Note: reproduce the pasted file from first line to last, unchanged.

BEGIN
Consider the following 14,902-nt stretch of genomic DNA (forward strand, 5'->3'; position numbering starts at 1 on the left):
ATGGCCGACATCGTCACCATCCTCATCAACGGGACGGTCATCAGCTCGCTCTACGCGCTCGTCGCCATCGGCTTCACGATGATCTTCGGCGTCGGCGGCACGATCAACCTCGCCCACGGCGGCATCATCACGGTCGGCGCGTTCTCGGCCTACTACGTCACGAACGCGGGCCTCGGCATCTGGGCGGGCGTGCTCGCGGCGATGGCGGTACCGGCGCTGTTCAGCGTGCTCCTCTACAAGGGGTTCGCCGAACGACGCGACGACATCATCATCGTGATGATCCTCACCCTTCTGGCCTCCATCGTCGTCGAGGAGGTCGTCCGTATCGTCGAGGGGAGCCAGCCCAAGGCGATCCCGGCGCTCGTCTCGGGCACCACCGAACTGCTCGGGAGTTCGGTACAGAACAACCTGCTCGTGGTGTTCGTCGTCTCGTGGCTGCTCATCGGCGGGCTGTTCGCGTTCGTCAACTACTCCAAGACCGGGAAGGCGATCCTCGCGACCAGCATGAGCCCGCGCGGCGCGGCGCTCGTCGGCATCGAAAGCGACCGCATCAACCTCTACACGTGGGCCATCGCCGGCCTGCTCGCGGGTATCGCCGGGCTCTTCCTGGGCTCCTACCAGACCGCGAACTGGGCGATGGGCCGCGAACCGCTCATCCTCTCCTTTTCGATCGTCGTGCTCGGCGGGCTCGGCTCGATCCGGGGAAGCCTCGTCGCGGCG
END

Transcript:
Consider the following 14,902-nt stretch of genomic DNA (forward strand, 5'->3'; position numbering starts at 1 on the left):
ATGGCCGACATCGTCACCATCCTCATCAACGGGACGGTCATCAGCTCGCTCTACGCGCTCGTCGCCATCGGCTTCACGATGATCTTCGGCGTCGGCGGCACGATCAACCTCGCCCACGGCGGCATCATCACGGTCGGCGCGTTCTCGGCCTACTACGTCACGAACGCGGGCCTCGGCATCTGGGCGGGCGTGCTCGCGGCGATGGCGGTACCGGCGCTGTTCAGCGTGCTCCTCTACAAGGGGTTCGCCGAACGACGCGACGACATCATCATCGTGATGATCCTCACCCTTCTGGCCTCCATCGTCGTCGAGGAGGTCGTCCGTATCGTCGAGGGGAGCCAGCCCAAGGCGATCCCGGCGCTCGTCTCGGGCACCACCGAACTGCTCGGGAGTTCGGTACAGAACAACCTGCTCGTGGTGTTCGTCGTCTCGTGGCTGCTCATCGGCGGGCTGTTCGCGTTCGTCAACTACTCCAAGACCGGGAAGGCGATCCTCGCGACCAGCATGAGCCCGCGCGGCGCGGCGCTCGTCGGCATCGAAAGCGACCGCATCAACCTCTACACGTGGGCCATCGCCGGCCTGCTCGCGGGTATCGCCGGGCTCTTCCTGGGCTCCTACCAGACCGCGAACTGGGCGATGGGCCGCGAACCGCTCATCCTCTCCTTTTCGATCGTCGTGCTCGGCGGGCTCGGCTCGATCCGGGGAAGCCTCGTCGCGGCG